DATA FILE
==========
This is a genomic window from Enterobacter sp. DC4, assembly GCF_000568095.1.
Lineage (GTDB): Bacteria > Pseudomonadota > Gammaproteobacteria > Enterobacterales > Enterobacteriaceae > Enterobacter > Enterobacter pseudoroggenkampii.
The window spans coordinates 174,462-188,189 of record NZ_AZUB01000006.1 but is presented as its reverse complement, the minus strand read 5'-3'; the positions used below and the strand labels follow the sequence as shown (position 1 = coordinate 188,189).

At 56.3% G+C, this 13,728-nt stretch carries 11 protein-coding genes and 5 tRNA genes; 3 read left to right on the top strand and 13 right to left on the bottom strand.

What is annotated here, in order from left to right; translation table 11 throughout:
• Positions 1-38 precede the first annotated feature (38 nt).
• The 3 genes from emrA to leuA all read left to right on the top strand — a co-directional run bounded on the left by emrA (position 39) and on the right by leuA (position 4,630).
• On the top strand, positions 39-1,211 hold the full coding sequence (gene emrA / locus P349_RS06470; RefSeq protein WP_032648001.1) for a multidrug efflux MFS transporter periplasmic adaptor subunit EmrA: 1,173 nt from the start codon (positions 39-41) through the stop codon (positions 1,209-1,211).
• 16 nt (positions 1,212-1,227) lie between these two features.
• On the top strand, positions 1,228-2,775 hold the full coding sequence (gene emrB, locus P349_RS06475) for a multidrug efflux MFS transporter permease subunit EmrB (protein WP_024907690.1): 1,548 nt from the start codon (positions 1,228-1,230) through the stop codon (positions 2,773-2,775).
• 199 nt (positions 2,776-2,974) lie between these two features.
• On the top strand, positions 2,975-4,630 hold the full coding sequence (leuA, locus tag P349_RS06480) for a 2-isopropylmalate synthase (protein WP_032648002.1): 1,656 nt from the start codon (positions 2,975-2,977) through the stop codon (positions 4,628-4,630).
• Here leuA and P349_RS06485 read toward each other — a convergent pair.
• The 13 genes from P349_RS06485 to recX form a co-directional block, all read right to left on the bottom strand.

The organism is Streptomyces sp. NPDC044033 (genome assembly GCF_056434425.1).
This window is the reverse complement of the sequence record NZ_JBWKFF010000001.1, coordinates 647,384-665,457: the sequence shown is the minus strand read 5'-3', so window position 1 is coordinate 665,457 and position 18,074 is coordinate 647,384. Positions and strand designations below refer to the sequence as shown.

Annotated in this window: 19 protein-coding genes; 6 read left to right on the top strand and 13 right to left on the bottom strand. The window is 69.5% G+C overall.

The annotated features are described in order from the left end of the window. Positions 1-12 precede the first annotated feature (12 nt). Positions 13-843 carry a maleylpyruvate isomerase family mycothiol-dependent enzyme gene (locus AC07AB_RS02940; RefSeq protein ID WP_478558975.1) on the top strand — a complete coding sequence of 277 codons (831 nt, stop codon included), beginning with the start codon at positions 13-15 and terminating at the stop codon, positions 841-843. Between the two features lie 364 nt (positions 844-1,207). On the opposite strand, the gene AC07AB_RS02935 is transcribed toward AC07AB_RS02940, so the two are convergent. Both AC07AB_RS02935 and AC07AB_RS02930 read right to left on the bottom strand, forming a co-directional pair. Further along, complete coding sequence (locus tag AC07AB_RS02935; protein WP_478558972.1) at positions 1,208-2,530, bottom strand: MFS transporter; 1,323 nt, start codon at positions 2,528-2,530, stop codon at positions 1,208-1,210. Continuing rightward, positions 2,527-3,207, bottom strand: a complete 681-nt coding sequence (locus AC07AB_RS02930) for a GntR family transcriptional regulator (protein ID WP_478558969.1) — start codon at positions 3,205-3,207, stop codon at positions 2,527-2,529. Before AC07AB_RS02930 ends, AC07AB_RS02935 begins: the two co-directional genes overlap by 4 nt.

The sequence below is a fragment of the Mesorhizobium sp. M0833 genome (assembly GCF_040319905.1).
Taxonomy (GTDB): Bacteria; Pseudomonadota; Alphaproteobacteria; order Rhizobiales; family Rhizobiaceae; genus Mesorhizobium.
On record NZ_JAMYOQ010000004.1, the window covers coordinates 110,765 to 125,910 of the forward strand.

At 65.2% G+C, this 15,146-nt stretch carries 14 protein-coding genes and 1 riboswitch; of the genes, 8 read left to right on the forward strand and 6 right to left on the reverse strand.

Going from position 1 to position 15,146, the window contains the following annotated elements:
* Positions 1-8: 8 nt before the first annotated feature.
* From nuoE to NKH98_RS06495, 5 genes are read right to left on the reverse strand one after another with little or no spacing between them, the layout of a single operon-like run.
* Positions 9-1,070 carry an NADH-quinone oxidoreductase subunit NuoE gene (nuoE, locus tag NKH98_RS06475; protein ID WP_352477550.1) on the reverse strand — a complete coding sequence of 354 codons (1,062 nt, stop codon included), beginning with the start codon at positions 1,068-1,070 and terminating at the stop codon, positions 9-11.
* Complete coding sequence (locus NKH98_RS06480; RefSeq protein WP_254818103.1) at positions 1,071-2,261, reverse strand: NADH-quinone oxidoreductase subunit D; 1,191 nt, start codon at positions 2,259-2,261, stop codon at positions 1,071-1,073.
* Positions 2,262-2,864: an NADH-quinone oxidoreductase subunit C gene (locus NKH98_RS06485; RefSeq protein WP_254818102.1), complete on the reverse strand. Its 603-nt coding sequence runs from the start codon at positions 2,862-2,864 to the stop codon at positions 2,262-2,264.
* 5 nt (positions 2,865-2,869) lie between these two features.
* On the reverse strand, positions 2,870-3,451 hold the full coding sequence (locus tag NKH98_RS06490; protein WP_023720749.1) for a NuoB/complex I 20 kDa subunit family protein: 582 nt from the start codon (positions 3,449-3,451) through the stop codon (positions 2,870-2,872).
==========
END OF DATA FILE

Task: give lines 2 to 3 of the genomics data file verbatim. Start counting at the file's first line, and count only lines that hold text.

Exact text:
Lineage (GTDB): Bacteria > Pseudomonadota > Gammaproteobacteria > Enterobacterales > Enterobacteriaceae > Enterobacter > Enterobacter pseudoroggenkampii.
The window spans coordinates 174,462-188,189 of record NZ_AZUB01000006.1 but is presented as its reverse complement, the minus strand read 5'-3'; the positions used below and the strand labels follow the sequence as shown (position 1 = coordinate 188,189).